Racism at heart of US failure to tackle deadly heatwaves, expert warns

By Nina Lakhani, Climate justice reporter
August 6, 2023
Racism is at the heart of the American government’s failure to tackle the growing threat of deadly heatwaves, according to the author of an authoritative new book on the heating planet.
Jeff Goodell, an award winning climate journalist, told the Guardian that people of color – including millions of migrant workers who are bearing the brunt of record-breaking temperatures as farmhands, builders and delivery workers – are not guaranteed lifesaving measures like water and shade breaks because they are considered expendable.
In The Heat Will Kill You First: Life and Death on a Scorched Planet, Goodell documents the tragic – and preventable – death of Sebastian Perez, a Guatemalan garden centre worker who collapsed and died in Portland, Oregon, on the first day of the brutal Pacific north-west heatwave in June 2021. In the US, there are no federal rules related to heat exposure for workers – indoors or out.
“To be blunt about it, the people most impacted by heat are not the kind of voting demographic that gets any politician nervous. They’re unsheltered people, poor people, agricultural and construction workers. People like Sebastian Perez are just seen as expendable. They’re not seen as humans who need to be protected. Racism is absolutely central to the government’s failure to protect vulnerable people.”
A construction worker takes a sip of water while repairing a road that was damaged from the heat in Houston, Texas.
‘The cruelty Olympics’: Texas workers condemn elimination of water breaks
Read more
A couple of states have implemented heat exposure rules, yet last month in the middle of a heatwave, Texas governor Greg Abbott signed legislation prohibiting any city or county in the state from passing laws requiring shade and water breaks for outdoor workers. The vast majority of farmhands and construction workers in Texas are migrants from Mexico and Central America. “I mean, that is insane, and emblematic of the ‘cruelty is the point’ ideology in so much of our politics right now.”
According to Goodell, the risks faced by mostly Black and brown workers also reveal enduring elements of scientific racism previously used to justify forcing enslaved African people to do backbreaking farm work in the scorching south. “There were all kinds of crazy racist ideas like African people having thicker bones in their skulls that insulated them from heat. While nobody talks about that explicitly now, it is absolutely an undercurrent that having Mexicans pave roads in Austin in 107F [42C] is fine because they’re from Mexico, and used to it.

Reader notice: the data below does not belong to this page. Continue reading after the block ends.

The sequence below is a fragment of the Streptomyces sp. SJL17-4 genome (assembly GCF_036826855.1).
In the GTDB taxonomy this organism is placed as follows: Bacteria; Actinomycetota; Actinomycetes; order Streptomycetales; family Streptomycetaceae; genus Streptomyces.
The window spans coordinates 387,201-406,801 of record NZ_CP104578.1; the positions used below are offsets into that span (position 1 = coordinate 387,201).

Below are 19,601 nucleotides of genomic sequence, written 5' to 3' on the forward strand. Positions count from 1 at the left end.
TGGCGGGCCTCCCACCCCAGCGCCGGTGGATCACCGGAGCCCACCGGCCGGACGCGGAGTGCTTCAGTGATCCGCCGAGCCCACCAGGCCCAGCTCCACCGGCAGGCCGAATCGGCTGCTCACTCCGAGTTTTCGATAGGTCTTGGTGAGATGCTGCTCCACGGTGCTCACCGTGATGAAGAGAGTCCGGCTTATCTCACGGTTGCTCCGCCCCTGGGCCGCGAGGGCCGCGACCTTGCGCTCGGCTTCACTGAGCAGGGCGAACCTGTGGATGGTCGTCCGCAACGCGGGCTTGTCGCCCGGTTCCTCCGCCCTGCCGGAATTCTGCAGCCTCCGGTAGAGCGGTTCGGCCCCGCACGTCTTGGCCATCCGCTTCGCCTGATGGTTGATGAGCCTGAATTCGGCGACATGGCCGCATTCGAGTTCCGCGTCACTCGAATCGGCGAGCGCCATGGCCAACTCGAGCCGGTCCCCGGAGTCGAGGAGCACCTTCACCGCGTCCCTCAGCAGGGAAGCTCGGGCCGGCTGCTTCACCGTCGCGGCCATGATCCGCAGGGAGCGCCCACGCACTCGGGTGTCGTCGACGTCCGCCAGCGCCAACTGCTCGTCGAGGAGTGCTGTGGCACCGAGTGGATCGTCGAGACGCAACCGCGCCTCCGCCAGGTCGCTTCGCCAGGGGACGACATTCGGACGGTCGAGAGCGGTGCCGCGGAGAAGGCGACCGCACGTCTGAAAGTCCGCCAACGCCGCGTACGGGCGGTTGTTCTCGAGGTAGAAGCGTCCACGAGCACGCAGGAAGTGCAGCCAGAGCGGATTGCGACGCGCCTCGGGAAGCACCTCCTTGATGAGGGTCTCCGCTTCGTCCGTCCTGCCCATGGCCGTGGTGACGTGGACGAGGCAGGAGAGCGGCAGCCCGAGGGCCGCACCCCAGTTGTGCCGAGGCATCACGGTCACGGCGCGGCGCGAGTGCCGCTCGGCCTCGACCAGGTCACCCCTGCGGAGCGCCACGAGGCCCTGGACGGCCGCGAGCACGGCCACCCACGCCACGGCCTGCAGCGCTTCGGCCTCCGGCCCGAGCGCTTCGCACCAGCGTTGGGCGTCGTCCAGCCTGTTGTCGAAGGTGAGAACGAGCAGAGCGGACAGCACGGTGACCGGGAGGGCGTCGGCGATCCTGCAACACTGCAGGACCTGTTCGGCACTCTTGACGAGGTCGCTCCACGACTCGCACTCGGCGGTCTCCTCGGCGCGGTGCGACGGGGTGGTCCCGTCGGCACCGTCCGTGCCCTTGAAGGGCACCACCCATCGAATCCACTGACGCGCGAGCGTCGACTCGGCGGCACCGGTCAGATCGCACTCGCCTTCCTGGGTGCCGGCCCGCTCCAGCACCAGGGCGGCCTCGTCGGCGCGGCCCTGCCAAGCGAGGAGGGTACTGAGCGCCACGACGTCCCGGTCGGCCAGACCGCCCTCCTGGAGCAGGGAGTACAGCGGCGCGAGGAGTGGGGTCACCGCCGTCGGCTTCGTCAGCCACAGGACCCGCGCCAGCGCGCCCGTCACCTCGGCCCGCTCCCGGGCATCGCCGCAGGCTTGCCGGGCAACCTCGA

“It’s not just about these vulnerable people who can’t vote or the incompetence of the government, it is out and out racism.”
Goodell’s book is a comprehensive, compelling and timely examination of the fossil fuel-driven extreme heat that is transforming the planet and its inhabitants. Heat – in the atmosphere and the oceans – is driving every single climate impact, from rising sea level and melting glaciers to intensifying droughts, wildfires and superstorms. Heat is the “engine of planetary chaos” yet its dangers remain poorly understood.
Goodell’s reporting extends from Antarctica, California and the Arctic, to Paris, Chennai and the Great Barrier Reef, weaving stories of farmworkers, hikers, urbanites and polar bears with scientific analysis and political critique, and so connecting the dots between heat-related personal tragedies and the risks of global heating on the planetary scale.
His overarching goal was to make heat visible and make it feel urgent, which shouldn’t be that hard given that tens of thousands of people are already dying from extreme heat every year. July was the hottest month ever recorded on the planet and at least two-thirds of Americans were under some sort of heat advisory.
Yet currently the Federal Emergency Management Agency (Fema) cannot declare or respond to extreme heat as a disaster like it can for a severe storm or tornado. And the messaging and warnings around heat are confused, with local weather service offices left to issue alerts or advisories as they see fit.